“I’m most compelled by people who reach out in a very professional manner and exhibit good communications skills,” Denny says. “I like to see that somebody has personalized the email to me. I want to know: Why are they reaching out to me among thousands of photographers they could email? I would like them to be informed about the work I do and what king of help I might need.”
A resume isn’t necessary, Denny continues. “Keep the email brief. Tell me your skills, and where you went to school. That’s all I need to know right off the bat.” Her other advice is to spell correctly (especially her name), and avoid getting too personal or sentimental in the email. “I’ve had people tell me [in introductory emails] too much about their struggle to find work. That might come up in a conversation when I meet them, but leading with that is not good,” Denny says.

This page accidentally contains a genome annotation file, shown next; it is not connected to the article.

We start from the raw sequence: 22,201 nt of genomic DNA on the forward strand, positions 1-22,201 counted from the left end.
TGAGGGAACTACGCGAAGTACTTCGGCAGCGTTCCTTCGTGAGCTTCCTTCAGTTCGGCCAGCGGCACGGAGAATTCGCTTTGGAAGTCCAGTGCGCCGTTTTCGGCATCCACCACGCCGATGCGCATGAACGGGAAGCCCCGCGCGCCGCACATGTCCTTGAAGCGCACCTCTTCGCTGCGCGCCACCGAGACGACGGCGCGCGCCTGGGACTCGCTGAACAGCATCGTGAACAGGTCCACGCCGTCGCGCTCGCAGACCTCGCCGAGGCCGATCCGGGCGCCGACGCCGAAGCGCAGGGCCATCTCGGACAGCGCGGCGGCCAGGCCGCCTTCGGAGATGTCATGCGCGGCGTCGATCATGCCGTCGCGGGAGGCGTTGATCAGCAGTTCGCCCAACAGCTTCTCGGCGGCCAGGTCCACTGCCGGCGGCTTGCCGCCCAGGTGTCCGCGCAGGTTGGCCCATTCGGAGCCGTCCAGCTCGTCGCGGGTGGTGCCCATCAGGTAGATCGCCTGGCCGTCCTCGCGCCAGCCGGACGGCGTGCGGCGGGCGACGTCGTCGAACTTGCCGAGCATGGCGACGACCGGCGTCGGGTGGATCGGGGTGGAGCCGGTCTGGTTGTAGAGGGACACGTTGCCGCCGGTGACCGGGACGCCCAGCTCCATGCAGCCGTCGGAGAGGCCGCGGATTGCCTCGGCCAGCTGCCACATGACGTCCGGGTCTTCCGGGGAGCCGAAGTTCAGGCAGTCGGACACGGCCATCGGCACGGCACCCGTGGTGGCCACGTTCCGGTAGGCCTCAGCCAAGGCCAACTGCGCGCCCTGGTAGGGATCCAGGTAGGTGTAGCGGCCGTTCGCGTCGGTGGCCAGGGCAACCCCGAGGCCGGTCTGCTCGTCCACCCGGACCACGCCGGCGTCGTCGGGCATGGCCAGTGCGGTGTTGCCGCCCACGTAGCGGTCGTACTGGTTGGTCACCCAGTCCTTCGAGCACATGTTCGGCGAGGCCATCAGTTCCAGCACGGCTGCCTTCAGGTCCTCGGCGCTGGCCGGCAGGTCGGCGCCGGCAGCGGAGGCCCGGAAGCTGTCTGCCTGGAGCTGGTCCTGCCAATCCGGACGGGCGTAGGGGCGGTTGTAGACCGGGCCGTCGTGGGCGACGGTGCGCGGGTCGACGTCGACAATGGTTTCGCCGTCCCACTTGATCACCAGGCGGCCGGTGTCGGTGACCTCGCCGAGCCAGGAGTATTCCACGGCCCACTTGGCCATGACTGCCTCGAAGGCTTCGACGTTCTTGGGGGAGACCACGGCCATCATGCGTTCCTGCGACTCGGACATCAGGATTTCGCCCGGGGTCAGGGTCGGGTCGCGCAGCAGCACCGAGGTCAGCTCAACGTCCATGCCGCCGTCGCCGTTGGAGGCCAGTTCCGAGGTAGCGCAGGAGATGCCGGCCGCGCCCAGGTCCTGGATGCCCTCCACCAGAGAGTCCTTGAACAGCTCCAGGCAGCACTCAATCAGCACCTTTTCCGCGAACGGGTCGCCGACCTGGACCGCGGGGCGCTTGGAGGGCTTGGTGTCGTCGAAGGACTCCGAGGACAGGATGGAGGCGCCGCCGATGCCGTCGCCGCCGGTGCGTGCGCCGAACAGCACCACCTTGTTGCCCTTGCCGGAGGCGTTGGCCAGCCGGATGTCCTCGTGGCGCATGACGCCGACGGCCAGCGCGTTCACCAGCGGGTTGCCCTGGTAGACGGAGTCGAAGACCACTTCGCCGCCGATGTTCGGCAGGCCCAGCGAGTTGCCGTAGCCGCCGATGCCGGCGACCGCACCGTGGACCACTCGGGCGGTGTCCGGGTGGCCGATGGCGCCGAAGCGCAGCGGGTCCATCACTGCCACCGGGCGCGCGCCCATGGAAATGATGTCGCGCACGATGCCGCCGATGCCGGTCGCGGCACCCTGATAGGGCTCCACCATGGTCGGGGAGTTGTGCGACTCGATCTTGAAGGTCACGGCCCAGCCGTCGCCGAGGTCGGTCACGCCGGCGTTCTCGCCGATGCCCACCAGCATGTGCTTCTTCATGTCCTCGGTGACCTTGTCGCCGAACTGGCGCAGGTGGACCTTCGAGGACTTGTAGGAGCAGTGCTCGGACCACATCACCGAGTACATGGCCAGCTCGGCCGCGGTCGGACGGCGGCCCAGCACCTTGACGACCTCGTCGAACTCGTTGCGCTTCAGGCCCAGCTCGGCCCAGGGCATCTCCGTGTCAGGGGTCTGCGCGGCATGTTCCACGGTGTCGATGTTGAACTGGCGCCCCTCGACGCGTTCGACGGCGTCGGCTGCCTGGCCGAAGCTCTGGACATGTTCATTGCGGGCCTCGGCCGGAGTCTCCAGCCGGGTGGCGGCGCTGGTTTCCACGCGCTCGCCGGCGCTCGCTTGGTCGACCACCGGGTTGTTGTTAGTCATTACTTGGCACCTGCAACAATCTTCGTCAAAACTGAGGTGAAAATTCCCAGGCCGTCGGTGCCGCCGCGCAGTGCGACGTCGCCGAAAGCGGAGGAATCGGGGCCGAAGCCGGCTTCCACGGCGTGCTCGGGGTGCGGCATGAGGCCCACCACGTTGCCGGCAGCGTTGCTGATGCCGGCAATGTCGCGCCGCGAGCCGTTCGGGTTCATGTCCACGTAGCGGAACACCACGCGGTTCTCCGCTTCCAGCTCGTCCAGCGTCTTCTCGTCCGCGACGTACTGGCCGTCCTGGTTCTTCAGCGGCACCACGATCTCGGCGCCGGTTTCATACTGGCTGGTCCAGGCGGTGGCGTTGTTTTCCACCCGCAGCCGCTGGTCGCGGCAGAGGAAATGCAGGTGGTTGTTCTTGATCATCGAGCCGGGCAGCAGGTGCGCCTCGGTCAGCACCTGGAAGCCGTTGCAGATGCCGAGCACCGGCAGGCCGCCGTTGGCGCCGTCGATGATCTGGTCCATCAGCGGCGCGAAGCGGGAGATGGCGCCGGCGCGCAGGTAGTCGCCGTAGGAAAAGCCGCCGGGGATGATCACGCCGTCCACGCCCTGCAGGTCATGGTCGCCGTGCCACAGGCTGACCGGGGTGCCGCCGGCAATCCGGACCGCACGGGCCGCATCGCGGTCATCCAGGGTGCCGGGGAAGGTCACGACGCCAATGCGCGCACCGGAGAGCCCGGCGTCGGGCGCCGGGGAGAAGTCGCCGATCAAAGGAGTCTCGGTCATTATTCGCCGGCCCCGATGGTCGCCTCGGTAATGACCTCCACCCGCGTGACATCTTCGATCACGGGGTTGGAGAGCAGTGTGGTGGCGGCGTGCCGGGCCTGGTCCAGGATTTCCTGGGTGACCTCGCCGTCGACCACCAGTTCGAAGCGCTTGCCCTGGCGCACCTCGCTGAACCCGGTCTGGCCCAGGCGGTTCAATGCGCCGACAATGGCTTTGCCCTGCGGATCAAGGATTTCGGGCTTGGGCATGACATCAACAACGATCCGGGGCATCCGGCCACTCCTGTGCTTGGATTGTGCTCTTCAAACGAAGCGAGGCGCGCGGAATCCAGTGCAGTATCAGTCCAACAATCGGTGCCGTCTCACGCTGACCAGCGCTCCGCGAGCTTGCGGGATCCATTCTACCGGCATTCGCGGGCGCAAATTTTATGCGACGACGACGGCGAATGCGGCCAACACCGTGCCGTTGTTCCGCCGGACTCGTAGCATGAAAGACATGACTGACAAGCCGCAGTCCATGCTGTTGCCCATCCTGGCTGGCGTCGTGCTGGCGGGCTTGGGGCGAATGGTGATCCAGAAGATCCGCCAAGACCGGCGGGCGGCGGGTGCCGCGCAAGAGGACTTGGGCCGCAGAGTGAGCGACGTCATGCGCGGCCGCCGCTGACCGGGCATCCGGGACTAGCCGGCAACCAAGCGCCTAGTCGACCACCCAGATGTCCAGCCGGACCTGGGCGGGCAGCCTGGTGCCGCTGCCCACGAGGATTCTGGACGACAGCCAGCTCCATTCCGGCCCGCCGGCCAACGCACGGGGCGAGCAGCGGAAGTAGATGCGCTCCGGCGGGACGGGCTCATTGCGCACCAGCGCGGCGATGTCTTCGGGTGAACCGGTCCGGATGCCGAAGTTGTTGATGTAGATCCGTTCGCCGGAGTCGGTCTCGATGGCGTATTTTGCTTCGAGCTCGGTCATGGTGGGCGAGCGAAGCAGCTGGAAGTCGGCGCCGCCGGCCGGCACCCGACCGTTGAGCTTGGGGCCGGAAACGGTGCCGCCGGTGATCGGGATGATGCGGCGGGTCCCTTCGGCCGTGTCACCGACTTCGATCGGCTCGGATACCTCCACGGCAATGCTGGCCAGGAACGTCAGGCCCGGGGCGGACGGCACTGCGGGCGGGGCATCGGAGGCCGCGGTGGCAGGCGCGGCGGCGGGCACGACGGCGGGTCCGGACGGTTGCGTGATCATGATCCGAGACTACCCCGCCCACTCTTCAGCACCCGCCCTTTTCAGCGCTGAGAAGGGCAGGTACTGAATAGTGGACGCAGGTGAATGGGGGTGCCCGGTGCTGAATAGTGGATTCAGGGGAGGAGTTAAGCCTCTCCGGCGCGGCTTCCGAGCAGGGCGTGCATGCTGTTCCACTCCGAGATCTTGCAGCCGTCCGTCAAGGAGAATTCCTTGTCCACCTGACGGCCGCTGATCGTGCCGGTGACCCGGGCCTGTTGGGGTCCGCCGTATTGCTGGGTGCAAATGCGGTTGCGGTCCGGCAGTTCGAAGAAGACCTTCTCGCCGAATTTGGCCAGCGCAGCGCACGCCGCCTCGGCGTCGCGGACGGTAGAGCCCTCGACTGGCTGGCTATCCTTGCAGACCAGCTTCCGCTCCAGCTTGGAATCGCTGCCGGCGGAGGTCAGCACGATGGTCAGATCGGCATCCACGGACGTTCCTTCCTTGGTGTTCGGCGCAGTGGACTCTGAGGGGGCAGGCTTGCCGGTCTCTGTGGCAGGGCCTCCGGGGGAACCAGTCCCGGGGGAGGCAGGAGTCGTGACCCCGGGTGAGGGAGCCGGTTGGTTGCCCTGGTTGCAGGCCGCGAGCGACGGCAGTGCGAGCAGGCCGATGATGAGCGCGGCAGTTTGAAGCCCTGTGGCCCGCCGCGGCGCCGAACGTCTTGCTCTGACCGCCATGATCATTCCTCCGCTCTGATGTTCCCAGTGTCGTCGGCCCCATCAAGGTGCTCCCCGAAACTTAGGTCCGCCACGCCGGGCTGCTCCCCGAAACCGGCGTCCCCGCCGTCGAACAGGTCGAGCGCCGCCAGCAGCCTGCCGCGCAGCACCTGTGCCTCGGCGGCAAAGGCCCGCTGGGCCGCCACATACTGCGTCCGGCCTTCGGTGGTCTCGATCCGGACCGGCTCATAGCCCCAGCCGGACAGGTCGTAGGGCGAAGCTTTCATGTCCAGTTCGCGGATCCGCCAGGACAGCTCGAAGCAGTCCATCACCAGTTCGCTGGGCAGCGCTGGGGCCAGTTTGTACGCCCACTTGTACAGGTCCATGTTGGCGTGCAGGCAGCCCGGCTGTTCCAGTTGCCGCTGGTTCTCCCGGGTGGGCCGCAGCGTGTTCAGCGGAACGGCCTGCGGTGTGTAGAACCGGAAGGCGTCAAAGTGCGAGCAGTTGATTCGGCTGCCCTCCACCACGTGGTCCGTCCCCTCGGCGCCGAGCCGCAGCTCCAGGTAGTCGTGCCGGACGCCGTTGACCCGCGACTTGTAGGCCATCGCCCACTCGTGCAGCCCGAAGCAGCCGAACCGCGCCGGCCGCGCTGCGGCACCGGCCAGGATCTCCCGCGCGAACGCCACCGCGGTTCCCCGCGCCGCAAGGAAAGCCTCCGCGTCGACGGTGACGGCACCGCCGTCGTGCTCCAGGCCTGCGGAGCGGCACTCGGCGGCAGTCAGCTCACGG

Denny notes, “The number one thing I’m always asking prospective assistants, especially those who have just graduated from art school, is whether or not they now how to run Capture One [and] whether they know how to shoot tethered to a computer…If I were just graduating from art school I would try to get work as a digitech, because it is so much more lucrative than any other kind of assisting, and in more informal shoots I often need somebody to run [Capture One] on my computer for me.”
While some commercial shoots have the budget to hire crews that include several assistants and PAs, Denny notes, “Often the shoots I’m doing are scrappier than that, and I need to ask my assistant to wear a couple of different hats.”
See the full story for a lot more insight and advice from other photographers about how to get work as a photo assistant.
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